- Associated Press - Monday, December 1, 2014

MONTPELIER, Vt. (AP) - State officials asked utility regulators on Monday to investigate service problems with FairPoint Communications, which have increased since its 1,700-member workforce in Northern New England went on strike in mid-October.

Over the last several months Vermont Department of Public Service has twice written FairPoint letters saying that if its service quality did not improve it would request the investigation.

The department’s Telecommunications Director, Jim Porter, said Monday the complaints about FairPoint service date to the fall of 2013 and they spiked after the strike began in Maine, New Hampshire and Vermont.

The situation was worsened Friday by a service outage in much of Vermont that caused phone problems and disrupted the state’s 911 emergency system, but it didn’t prompt the complaint, Porter said.

“The truth is I was planning on filing the request this morning anyway,” Porter said Monday. “The 911 outage was just an unfortunate further example of the serious consequences that can come from these sort of problems.”

North Carolina-based FairPoint Communications provides telephone and high-speed Internet service in Northern New England.

FairPoint spokeswoman Angelynne Amores Beaudry said Friday’s 911 problems in Vermont were not due to the strike. A winter storm took out a fiber optic line in New Hampshire and then a redundant system failed, she said. It took about six hours to fix the problem.

She said FairPoint had received the Public Service Department’s request for an investigation.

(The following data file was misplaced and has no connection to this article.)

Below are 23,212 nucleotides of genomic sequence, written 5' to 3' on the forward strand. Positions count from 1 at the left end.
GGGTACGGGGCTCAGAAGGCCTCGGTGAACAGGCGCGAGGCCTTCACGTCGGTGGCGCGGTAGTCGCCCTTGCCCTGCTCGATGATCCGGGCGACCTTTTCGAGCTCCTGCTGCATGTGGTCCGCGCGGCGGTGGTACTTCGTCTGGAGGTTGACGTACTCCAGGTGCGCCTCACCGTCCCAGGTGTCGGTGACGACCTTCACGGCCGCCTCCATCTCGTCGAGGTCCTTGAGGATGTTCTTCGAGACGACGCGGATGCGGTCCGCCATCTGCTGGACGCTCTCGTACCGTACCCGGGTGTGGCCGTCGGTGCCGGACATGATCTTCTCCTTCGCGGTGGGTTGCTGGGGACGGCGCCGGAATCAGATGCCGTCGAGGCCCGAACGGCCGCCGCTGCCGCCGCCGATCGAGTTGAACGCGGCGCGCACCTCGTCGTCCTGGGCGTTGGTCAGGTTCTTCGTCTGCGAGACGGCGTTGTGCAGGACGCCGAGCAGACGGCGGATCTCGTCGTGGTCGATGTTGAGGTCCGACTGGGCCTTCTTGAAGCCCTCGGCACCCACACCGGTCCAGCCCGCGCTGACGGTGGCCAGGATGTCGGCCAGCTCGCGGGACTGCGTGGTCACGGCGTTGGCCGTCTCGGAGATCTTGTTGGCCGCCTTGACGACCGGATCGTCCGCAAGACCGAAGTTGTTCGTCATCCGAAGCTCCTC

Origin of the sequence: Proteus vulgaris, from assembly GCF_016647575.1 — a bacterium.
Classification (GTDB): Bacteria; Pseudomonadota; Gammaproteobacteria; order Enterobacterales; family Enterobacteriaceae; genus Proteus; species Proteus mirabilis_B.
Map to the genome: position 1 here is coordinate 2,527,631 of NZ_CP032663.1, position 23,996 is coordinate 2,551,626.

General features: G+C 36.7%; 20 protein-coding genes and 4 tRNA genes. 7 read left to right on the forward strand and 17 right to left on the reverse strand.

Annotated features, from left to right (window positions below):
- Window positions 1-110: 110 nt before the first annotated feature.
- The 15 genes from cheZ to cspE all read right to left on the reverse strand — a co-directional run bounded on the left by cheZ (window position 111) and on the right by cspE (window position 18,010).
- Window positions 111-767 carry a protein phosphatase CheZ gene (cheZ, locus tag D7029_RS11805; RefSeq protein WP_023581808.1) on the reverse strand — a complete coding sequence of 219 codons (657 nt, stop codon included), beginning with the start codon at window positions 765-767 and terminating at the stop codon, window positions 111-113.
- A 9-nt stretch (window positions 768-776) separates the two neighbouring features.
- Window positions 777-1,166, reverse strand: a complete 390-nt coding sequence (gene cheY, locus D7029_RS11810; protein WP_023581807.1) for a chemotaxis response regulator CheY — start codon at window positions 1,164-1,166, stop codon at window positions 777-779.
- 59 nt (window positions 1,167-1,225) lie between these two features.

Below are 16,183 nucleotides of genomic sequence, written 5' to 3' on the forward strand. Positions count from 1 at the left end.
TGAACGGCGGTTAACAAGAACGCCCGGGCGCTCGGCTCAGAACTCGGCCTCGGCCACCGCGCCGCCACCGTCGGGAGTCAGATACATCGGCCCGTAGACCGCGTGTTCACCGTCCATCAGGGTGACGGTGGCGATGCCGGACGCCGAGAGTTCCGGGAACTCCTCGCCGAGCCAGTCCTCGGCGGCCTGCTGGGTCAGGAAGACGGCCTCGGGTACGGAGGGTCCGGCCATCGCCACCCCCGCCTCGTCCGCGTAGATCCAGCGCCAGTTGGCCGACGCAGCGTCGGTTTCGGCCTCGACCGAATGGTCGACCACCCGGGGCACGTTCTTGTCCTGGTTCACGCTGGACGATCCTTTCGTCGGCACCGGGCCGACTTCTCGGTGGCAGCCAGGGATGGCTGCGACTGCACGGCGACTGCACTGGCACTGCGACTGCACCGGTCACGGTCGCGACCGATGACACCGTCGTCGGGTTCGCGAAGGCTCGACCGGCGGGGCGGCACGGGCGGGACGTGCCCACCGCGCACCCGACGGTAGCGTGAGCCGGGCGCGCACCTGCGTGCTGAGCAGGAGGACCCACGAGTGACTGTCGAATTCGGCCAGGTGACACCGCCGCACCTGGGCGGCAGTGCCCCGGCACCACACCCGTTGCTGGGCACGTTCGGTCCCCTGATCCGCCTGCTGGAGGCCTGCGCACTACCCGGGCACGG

“If the board opens an investigation, we will fully cooperate with them,” she said.

There’s been no request for a formal investigation in Maine, but the Public Utilities Commission is reviewing 14 complaints about FairPoint service since the strike began, said PUC spokesman Harry Lanphear. Eleven of the complaints stemmed from service repairs, two were made by customers who said they couldn’t reach FairPoint, and one from a customer who had trouble getting new service.

Porter said he assumed the board would agree to open the investigation the department is seeking. If so the department will hire a consultant to identify the reasons for the service problems.

“At that point I hope we can come up with a plan the board can put in place that we can abide by to get the service quality back to an acceptable level,” Porter said.

AP Reporter David Sharp in Portland, Maine, contributed to this report.

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